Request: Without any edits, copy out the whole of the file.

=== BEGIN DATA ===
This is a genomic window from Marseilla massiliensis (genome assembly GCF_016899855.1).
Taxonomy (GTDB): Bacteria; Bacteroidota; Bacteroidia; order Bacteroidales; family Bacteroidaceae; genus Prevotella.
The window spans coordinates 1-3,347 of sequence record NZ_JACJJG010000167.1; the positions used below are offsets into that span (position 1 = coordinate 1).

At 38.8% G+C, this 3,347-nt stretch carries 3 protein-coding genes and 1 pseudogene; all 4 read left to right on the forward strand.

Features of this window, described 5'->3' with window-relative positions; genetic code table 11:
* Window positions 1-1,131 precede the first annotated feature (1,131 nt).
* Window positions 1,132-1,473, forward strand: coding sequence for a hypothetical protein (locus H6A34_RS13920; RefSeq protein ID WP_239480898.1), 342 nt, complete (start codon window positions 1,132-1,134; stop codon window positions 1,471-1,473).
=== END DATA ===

This is a genomic window from Marseilla massiliensis (genome assembly GCF_016899855.1).
Taxonomy (GTDB): Bacteria; Bacteroidota; Bacteroidia; order Bacteroidales; family Bacteroidaceae; genus Prevotella.
The window spans coordinates 1-3,347 of sequence record NZ_JACJJG010000167.1; the positions used below are offsets into that span (position 1 = coordinate 1).

At 38.8% G+C, this 3,347-nt stretch carries 3 protein-coding genes and 1 pseudogene; all 4 read left to right on the forward strand.

Features of this window, described 5'->3' with window-relative positions; genetic code table 11:
* Window positions 1-1,131 precede the first annotated feature (1,131 nt).
* Window positions 1,132-1,473, forward strand: coding sequence for a hypothetical protein (locus H6A34_RS13920; RefSeq protein ID WP_239480898.1), 342 nt, complete (start codon window positions 1,132-1,134; stop codon window positions 1,471-1,473).